Christmas could be a little less merry this year, with wine manufacturers warning that lorry driver shortages will push up prices of the alcoholic drink and impact its supply.
Robert Foye, chief executive at Accolade Wines which makes Hardys and is the fifth largest wine company in the world, told the BBC: “These shortages, if they continue, could definitely impact Christmas. We are trying to get ahead of it, but it does depend on the situation for the entire transport and trucking industry in the UK.”
Mr Foye added: “Staff shortages are definitely there and there’s a whole new group of employees that need to be trained, from truck drivers to restaurant staff.”
Companies across the retail, transport and hospitality sectors are dealing with a shortage of heavy goods vehicle drivers and an estimated shortfall of 100,000 staff due to Brexit and Covid-19.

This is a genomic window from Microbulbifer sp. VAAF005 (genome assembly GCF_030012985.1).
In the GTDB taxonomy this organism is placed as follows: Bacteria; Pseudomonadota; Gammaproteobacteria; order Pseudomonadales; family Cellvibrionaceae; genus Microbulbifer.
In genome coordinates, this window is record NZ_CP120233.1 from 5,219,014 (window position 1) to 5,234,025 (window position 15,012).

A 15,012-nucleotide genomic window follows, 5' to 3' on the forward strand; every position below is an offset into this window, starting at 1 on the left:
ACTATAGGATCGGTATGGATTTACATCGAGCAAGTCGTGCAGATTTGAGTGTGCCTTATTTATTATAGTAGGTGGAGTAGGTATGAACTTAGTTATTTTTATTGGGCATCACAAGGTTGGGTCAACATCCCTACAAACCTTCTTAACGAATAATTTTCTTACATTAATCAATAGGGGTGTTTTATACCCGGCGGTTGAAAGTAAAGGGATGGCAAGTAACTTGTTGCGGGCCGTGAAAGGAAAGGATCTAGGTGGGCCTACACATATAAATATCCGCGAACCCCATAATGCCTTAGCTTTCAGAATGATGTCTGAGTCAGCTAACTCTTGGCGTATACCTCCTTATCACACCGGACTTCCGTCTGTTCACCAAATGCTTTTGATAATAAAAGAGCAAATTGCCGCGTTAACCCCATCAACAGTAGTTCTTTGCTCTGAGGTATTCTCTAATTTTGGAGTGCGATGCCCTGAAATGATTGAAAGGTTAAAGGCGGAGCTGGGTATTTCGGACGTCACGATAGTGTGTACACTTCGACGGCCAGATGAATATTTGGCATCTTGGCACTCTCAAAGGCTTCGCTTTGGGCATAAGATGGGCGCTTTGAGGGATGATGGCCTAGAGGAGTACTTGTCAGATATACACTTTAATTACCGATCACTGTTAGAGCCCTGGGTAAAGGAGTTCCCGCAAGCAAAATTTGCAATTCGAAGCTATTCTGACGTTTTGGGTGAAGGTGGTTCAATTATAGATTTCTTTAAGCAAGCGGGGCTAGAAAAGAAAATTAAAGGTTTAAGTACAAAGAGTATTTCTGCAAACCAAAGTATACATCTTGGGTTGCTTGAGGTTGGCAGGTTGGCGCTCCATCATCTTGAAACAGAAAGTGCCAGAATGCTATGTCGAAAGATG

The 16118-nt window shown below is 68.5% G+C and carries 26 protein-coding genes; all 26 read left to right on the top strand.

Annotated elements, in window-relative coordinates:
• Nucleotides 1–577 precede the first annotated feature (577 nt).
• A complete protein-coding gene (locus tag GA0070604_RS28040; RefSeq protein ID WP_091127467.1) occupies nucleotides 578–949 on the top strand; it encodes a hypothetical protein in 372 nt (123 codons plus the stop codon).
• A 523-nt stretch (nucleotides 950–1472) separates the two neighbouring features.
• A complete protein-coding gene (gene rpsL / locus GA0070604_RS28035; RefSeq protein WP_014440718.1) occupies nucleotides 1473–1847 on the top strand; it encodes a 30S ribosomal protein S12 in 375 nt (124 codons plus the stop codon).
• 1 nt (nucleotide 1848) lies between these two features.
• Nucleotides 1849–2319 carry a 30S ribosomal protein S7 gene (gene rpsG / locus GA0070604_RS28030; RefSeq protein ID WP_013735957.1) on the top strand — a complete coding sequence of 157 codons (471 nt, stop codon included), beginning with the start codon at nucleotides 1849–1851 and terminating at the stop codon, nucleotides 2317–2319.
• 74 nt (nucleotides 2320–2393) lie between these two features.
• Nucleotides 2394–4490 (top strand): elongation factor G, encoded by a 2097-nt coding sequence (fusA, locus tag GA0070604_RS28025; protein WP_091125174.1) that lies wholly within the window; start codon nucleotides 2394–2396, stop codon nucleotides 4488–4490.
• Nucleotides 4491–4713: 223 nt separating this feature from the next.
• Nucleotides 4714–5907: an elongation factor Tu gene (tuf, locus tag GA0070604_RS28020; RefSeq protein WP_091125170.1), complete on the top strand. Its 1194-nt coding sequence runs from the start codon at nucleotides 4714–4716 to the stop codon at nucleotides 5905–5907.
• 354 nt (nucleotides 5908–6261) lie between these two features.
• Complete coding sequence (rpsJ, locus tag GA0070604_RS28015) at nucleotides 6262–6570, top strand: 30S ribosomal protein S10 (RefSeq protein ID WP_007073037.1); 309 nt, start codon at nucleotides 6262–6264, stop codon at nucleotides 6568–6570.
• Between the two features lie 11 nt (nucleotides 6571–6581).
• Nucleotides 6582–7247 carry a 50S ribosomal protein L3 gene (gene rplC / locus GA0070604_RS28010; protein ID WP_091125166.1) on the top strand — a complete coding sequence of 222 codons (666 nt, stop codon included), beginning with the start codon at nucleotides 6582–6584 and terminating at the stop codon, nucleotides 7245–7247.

Majestic Wines also said that they have had some issues with supply from Europe “particularly with the movement of freight from some key regions”.
But a Majestic spokesperson said they are mitigating disruption by bringing in an extra £10m of stock now, ahead of the Christmas period.
“We are confident this will mean our shelves will remain full,” they added.
Meanwhile, beer and wine seller Adnams warned last month that the 149-year-old company was struggling with “some upward pressure on wages”, rising input costs, and “some difficulties in wine supply”.
Labour urged the government on Friday to appoint a minister responsible for tackling worker shortages.
Shadow business secretary Ed Miliband said: “The government must get a grip on the supply chain crisis facing our economy. While they act as if the problem will solve itself, businesses are telling government these problems are only going to grow.
“The long-term problems in the HGV sector will not be solved by making drivers work longer hours but by training workers and improving their terms and conditions.”
Demand for workers across the economy remains high and recruiters reported there were 1.66 million jobs on offer last week, a seven-day increase of 193,000.